Liturgy Institute London

For a detailed and peaceful study of Liturgy

Proficient Latin for Liturgists (and Canonists)

Covid-19 Response

Latin Fourth Experience = Advanced Latin

IL: L711; PIL:
KULeuven: B-KUL-A07E3A 4 study points

Taught by: Laura Pooley
with the moderation of Daniel McCarthy

We use the teaching method of Reginald Foster OCD, retired papal Latinist of forty years, directly from his book Ossa Latinitatis Sola: The Mere Bones of Latin. In this course we shall cover the main elements, but not all of the Fourth Experience from the same book. These include three major elements: the accusative with the infinitive; gerunds and gerundives; conditional sentences along with their various usages.

Students will encounter Latin liturgical texts and canonical texts on liturgy of different genres written by authors from many ages. They will develop a more comprehensive understanding of ideas expressed in Latin and greater ease and precision in expressing them in both Latin and English.

Dates: Enrol for both weeks 16-27 August 2021 (not Saturday – Sunday, 21-22 August).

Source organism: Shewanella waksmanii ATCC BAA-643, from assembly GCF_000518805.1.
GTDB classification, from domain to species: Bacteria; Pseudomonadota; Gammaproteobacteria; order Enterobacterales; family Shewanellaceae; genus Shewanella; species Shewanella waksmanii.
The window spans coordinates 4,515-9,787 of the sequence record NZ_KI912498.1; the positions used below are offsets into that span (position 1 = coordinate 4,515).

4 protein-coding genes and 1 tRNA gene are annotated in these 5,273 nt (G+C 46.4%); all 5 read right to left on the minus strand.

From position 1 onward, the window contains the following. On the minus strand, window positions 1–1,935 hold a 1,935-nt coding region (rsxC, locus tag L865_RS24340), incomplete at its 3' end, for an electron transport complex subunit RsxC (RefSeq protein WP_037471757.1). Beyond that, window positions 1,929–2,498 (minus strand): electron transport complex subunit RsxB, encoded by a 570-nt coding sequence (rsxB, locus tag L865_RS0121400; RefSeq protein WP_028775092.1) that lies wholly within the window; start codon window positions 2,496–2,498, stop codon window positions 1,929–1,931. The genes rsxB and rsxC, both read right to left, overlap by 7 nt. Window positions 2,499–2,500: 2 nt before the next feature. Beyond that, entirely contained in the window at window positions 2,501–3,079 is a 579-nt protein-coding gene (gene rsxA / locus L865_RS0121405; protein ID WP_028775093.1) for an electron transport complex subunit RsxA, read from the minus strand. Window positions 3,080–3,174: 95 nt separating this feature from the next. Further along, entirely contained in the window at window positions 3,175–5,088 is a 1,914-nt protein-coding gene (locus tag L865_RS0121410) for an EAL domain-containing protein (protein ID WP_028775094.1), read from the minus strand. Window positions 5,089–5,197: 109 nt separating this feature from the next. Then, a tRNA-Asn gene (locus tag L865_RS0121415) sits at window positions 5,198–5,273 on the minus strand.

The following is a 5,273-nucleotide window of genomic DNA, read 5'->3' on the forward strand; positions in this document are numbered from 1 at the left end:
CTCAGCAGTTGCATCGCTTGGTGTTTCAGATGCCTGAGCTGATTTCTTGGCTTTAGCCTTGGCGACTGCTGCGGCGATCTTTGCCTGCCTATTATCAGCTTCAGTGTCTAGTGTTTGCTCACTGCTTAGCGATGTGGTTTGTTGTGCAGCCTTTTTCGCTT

Previous knowledge:

The material covered in the First and Third Experiences of the book Ossa Latinitatis Sola is presumed for this proficient or advanced course in Latin. Thus, the following material learned in the Third Experience, our Intermediate Latin, is presumed: an ability …

  1. of understanding of the principles of the subjunctive in Latin,
  2. to produce the forms of the subjunctive and to work with them,
  3. to discern among the numerous uses of the subjunctive and to render them accurately into English,
  4. to work with the sequence of tenses in Latin and English texts,
  5. to produce the forms of the participles and their natural meaning, and understand their different uses,
  6. to give first the natural meaning of the ablative absolute and then to discern its relation to the whole sentence.